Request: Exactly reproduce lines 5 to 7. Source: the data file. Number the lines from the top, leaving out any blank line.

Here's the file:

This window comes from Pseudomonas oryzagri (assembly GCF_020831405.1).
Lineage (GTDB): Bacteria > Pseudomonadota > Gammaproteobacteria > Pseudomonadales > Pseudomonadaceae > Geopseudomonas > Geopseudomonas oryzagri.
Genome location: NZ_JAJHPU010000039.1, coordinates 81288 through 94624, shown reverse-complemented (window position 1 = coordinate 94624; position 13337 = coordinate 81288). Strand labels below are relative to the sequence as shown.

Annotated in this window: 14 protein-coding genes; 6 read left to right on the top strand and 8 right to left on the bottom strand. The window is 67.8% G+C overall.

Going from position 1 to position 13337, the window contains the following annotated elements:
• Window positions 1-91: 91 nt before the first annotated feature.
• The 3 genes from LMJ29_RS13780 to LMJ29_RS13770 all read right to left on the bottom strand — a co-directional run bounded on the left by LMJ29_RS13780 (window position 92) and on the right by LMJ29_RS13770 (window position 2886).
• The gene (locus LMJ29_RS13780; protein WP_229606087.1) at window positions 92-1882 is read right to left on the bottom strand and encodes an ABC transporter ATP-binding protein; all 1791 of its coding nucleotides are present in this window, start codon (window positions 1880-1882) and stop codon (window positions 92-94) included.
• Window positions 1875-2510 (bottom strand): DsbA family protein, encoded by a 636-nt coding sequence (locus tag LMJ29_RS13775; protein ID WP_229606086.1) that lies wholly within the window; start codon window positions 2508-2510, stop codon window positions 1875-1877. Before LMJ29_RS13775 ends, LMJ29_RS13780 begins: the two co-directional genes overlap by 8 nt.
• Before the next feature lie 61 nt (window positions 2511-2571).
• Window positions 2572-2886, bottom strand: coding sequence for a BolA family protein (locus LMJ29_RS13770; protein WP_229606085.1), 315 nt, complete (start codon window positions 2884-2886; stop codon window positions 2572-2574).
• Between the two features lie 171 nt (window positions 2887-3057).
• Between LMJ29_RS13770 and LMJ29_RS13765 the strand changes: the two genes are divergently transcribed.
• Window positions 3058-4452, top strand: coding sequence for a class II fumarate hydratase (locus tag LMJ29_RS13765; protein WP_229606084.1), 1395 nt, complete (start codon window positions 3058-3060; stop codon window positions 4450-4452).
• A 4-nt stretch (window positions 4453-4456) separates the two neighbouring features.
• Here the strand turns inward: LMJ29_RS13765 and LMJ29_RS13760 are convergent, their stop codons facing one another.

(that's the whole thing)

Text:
Going from position 1 to position 13337, the window contains the following annotated elements:
• Window positions 1-91: 91 nt before the first annotated feature.
• The 3 genes from LMJ29_RS13780 to LMJ29_RS13770 all read right to left on the bottom strand — a co-directional run bounded on the left by LMJ29_RS13780 (window position 92) and on the right by LMJ29_RS13770 (window position 2886).